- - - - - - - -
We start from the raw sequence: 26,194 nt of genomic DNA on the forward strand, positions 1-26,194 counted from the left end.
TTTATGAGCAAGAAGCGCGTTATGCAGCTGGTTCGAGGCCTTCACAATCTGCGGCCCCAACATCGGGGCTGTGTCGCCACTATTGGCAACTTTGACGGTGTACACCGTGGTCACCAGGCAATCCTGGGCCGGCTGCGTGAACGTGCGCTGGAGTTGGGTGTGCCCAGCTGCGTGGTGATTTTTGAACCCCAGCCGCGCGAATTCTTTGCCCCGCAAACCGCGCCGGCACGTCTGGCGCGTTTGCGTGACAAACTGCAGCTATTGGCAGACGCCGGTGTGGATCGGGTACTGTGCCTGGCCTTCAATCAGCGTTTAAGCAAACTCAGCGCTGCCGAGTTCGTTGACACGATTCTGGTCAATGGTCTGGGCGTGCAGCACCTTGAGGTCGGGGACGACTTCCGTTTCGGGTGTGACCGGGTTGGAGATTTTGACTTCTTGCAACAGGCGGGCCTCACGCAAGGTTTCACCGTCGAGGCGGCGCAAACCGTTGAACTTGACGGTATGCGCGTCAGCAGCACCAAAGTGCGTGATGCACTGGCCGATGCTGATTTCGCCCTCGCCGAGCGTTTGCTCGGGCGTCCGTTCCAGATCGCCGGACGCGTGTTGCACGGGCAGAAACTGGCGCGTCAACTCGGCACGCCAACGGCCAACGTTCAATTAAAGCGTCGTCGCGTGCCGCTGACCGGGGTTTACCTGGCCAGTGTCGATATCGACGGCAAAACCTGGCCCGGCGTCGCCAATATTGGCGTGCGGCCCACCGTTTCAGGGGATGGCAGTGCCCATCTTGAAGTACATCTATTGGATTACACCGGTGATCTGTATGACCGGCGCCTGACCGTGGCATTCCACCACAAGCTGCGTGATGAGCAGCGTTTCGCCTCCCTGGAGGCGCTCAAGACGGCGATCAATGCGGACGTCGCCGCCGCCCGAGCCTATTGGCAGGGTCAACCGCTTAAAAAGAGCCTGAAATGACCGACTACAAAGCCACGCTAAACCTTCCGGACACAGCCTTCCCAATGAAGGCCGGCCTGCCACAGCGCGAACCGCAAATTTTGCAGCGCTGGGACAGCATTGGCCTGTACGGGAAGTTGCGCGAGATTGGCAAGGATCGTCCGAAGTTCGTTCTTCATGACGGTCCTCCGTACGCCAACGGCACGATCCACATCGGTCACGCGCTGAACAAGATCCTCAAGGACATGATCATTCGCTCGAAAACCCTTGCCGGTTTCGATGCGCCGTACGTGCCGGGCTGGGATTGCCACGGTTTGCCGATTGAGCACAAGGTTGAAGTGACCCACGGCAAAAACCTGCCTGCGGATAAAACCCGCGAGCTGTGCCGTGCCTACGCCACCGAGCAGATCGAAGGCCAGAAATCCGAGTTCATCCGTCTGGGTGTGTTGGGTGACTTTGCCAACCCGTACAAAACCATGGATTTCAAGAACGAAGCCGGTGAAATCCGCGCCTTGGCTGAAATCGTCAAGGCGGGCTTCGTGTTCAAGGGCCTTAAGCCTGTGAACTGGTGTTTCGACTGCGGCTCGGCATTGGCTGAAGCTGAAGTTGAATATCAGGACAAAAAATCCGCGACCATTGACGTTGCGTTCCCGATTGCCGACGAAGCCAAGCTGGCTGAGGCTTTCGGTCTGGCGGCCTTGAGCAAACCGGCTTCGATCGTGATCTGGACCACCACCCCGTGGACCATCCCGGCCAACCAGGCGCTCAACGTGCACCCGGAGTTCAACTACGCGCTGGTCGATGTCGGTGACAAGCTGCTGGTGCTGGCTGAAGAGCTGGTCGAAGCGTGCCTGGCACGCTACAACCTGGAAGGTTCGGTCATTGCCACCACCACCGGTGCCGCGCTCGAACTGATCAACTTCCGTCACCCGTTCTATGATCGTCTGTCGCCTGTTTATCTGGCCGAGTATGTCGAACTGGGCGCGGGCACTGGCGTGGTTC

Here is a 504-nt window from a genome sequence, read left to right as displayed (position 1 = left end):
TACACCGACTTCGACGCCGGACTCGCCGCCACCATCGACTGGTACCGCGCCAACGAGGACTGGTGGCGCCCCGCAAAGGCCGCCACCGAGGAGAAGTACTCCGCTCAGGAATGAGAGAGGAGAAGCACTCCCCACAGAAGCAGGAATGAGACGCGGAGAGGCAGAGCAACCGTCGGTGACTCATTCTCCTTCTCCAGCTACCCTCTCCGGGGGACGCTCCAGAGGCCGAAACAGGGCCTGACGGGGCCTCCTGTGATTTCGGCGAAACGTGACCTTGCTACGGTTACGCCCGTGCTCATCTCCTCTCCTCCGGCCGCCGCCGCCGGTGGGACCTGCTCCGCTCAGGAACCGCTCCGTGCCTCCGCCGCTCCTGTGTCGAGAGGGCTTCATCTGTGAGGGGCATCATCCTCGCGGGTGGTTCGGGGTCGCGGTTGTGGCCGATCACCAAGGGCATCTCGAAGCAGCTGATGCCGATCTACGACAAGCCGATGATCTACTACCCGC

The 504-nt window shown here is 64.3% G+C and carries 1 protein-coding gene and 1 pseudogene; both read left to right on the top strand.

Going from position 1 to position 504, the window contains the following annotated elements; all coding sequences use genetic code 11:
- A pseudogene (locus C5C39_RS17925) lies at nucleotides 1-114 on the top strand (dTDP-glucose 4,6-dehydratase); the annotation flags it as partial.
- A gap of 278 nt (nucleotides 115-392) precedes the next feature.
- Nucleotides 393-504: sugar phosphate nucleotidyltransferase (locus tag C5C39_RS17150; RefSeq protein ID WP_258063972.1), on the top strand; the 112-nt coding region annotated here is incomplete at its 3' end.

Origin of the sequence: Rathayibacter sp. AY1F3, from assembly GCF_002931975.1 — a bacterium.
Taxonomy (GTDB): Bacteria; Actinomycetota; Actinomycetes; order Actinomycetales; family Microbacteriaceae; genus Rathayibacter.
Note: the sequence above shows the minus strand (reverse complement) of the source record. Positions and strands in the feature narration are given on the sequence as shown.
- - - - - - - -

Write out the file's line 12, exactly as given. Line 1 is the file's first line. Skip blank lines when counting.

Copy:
Note: the sequence above shows the minus strand (reverse complement) of the source record. Positions and strands in the feature narration are given on the sequence as shown.